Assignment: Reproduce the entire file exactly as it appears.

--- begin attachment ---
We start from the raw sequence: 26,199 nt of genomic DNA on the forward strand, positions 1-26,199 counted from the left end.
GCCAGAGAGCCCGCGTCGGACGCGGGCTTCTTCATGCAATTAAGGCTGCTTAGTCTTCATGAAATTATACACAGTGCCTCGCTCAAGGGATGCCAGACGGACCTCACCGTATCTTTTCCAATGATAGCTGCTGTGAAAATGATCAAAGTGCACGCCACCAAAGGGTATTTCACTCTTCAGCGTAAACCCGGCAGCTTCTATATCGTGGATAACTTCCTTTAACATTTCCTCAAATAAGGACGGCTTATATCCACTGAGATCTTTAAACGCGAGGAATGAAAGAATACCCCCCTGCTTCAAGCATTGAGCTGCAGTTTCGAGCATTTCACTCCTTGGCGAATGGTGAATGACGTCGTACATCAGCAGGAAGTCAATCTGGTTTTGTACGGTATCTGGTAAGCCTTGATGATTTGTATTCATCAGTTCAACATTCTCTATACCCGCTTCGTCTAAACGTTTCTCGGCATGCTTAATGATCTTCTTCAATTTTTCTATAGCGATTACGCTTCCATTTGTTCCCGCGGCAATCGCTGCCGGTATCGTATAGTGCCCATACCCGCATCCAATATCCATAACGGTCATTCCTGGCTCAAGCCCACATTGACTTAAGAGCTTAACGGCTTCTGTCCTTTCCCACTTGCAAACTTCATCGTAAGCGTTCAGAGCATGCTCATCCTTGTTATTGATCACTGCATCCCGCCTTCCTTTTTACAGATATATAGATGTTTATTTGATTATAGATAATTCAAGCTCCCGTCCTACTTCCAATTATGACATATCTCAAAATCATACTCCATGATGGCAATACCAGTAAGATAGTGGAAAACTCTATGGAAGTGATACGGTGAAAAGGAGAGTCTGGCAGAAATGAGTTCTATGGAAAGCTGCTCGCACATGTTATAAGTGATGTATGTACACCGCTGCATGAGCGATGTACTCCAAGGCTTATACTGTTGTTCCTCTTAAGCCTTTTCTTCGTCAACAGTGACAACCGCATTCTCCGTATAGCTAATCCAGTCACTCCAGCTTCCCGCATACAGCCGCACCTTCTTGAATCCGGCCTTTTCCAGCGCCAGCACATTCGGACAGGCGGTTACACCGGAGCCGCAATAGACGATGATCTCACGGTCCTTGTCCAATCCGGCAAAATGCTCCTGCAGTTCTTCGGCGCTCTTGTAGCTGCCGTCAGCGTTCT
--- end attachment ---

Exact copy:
We start from the raw sequence: 26,199 nt of genomic DNA on the forward strand, positions 1-26,199 counted from the left end.
GCCAGAGAGCCCGCGTCGGACGCGGGCTTCTTCATGCAATTAAGGCTGCTTAGTCTTCATGAAATTATACACAGTGCCTCGCTCAAGGGATGCCAGACGGACCTCACCGTATCTTTTCCAATGATAGCTGCTGTGAAAATGATCAAAGTGCACGCCACCAAAGGGTATTTCACTCTTCAGCGTAAACCCGGCAGCTTCTATATCGTGGATAACTTCCTTTAACATTTCCTCAAATAAGGACGGCTTATATCCACTGAGATCTTTAAACGCGAGGAATGAAAGAATACCCCCCTGCTTCAAGCATTGAGCTGCAGTTTCGAGCATTTCACTCCTTGGCGAATGGTGAATGACGTCGTACATCAGCAGGAAGTCAATCTGGTTTTGTACGGTATCTGGTAAGCCTTGATGATTTGTATTCATCAGTTCAACATTCTCTATACCCGCTTCGTCTAAACGTTTCTCGGCATGCTTAATGATCTTCTTCAATTTTTCTATAGCGATTACGCTTCCATTTGTTCCCGCGGCAATCGCTGCCGGTATCGTATAGTGCCCATACCCGCATCCAATATCCATAACGGTCATTCCTGGCTCAAGCCCACATTGACTTAAGAGCTTAACGGCTTCTGTCCTTTCCCACTTGCAAACTTCATCGTAAGCGTTCAGAGCATGCTCATCCTTGTTATTGATCACTGCATCCCGCCTTCCTTTTTACAGATATATAGATGTTTATTTGATTATAGATAATTCAAGCTCCCGTCCTACTTCCAATTATGACATATCTCAAAATCATACTCCATGATGGCAATACCAGTAAGATAGTGGAAAACTCTATGGAAGTGATACGGTGAAAAGGAGAGTCTGGCAGAAATGAGTTCTATGGAAAGCTGCTCGCACATGTTATAAGTGATGTATGTACACCGCTGCATGAGCGATGTACTCCAAGGCTTATACTGTTGTTCCTCTTAAGCCTTTTCTTCGTCAACAGTGACAACCGCATTCTCCGTATAGCTAATCCAGTCACTCCAGCTTCCCGCATACAGCCGCACCTTCTTGAATCCGGCCTTTTCCAGCGCCAGCACATTCGGACAGGCGGTTACACCGGAGCCGCAATAGACGATGATCTCACGGTCCTTGTCCAATCCGGCAAAATGCTCCTGCAGTTCTTCGGCGCTCTTGTAGCTGCCGTCAGCGTTCT